The front page headline of the NY Times on December 17th, 1960 was accompanied by shocking photos of fuselage from a United Airlines plane and a TWA plane—it read: "127 DIE AS 2 AIRLINERS COLLIDE OVER CITY; JET SETS BROOKLYN FIRE, KILLING 5 OTHERS; SECOND PLANE CRASHES IN STATEN ISLAND."

baltzcrash.jpgToday marks the 54th anniversary of the tragic crash, which brought planes down in both Park Slope and the New Dorp neighborhood of Staten Island.

Everyone on board the flights died immediately (as well as 6 people on the ground), except for an 11-year-old named Stephen Baltz, who was discovered in a snow bank about 15 blocks from where the plane parts had landed at 7th Avenue and Sterling. He was traveling alone and was to meet up with his family for Christmas in Yonkers, but the day after the crash he died at New York Methodist Hospital of the injuries he had sustained. Today there's a plaque there for Baltz, which includes the 65 cents he had in his pocket that day... and some believe his ghost still resides in the area.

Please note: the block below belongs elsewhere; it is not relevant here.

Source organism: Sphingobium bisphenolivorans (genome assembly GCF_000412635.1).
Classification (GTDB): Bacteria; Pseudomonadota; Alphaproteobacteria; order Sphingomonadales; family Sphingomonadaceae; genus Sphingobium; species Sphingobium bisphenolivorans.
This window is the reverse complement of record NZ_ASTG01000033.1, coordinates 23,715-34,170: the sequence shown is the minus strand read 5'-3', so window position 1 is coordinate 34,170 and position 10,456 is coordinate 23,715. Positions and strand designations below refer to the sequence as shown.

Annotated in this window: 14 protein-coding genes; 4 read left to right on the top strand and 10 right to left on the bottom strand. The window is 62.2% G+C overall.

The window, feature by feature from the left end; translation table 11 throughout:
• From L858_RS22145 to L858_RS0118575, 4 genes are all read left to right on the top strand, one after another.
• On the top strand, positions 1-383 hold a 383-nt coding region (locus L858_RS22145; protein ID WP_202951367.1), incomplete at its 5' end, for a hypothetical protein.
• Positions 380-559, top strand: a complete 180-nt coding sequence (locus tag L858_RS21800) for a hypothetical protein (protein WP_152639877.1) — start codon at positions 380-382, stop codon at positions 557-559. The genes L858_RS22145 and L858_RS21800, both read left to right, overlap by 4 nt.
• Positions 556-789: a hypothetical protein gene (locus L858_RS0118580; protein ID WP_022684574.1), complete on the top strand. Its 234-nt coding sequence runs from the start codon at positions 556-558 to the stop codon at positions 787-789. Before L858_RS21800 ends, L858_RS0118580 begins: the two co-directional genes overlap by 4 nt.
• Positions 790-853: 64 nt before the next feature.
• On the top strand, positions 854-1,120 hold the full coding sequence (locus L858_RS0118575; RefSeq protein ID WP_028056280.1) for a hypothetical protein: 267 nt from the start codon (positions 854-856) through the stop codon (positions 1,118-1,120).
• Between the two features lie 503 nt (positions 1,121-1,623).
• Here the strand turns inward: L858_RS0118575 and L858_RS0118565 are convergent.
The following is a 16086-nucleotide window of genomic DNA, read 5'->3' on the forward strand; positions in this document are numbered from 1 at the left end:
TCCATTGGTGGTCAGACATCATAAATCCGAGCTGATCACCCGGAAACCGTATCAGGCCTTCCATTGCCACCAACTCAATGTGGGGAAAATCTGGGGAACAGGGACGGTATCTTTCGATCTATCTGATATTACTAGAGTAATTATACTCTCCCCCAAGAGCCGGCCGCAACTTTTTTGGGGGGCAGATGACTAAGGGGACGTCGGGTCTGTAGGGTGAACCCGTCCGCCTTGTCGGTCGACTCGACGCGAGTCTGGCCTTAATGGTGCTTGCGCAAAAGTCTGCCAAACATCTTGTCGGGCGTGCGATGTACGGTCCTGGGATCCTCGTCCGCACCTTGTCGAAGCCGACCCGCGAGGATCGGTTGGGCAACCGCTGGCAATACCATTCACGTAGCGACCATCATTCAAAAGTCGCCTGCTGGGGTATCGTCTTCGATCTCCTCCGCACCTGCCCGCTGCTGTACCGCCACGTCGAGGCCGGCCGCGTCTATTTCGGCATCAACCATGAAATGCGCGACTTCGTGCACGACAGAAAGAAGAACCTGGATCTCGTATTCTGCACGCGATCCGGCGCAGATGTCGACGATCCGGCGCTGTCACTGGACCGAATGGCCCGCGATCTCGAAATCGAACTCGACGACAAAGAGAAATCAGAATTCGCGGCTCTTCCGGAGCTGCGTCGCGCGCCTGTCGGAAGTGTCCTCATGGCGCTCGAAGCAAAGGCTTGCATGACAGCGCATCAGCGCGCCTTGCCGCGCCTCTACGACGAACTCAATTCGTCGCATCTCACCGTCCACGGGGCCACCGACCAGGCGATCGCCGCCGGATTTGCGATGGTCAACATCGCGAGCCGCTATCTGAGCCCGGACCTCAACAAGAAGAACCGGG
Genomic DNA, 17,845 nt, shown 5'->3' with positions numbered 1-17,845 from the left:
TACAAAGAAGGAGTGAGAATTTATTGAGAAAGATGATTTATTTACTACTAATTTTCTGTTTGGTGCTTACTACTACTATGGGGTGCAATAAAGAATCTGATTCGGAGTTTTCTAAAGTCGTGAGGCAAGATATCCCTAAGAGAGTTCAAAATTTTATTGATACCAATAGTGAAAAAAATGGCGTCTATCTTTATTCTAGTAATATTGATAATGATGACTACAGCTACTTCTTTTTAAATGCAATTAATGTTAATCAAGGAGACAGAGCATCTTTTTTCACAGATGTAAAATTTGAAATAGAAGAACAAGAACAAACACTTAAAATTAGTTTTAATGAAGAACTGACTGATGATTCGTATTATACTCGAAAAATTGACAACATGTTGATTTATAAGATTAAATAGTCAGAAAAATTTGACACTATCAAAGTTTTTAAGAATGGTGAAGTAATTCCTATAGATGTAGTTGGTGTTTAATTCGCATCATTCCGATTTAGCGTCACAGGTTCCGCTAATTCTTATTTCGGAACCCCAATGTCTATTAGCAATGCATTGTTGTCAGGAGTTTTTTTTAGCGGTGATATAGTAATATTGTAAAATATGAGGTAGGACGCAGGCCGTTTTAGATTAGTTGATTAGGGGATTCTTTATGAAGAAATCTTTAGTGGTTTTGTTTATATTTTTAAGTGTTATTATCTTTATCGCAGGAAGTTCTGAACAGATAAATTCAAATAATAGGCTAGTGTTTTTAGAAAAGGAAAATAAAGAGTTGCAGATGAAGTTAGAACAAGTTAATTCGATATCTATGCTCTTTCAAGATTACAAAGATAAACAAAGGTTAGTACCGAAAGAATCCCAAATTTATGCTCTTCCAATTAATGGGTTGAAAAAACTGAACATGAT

Prior to his death, Baltz said that he remembered looking at the snow out the window before the crash: "It looked like a picture out of a fairy book. It was a beautiful sight."

In the NY Times article, they described the horror of the aftermath: "The scene in Brooklyn, where one plane fell in a densely populated district, reminded one witness of the bombed and burning villages of the Korean War. In Staten Island, where the wreckage narrowly missed a community of wooden homes and a public school, witnesses said the blood-drenched snow and the bodies made them think of a battlefield." Here's some news footage about the crash:

In 2010, a memorial was unveiled at Green-Wood cemetery on the 50th anniversary of the crash. There are no plaques at the crash site in Brooklyn, but one local says, "if you had X-ray vision, [you could] see the shattered pieces of the jet itself, hiding behind a backyard bush just feet from where they fell a half-century ago... the unofficial memorials tell their own story." Another has pieces of the plane in his backyard.

More photos of the neighborhood after the crash can be found at the Brooklyn Public Library archives, and earlier this year, a simulation was created to show what happened:

Some more images from Getty, including an aerial view: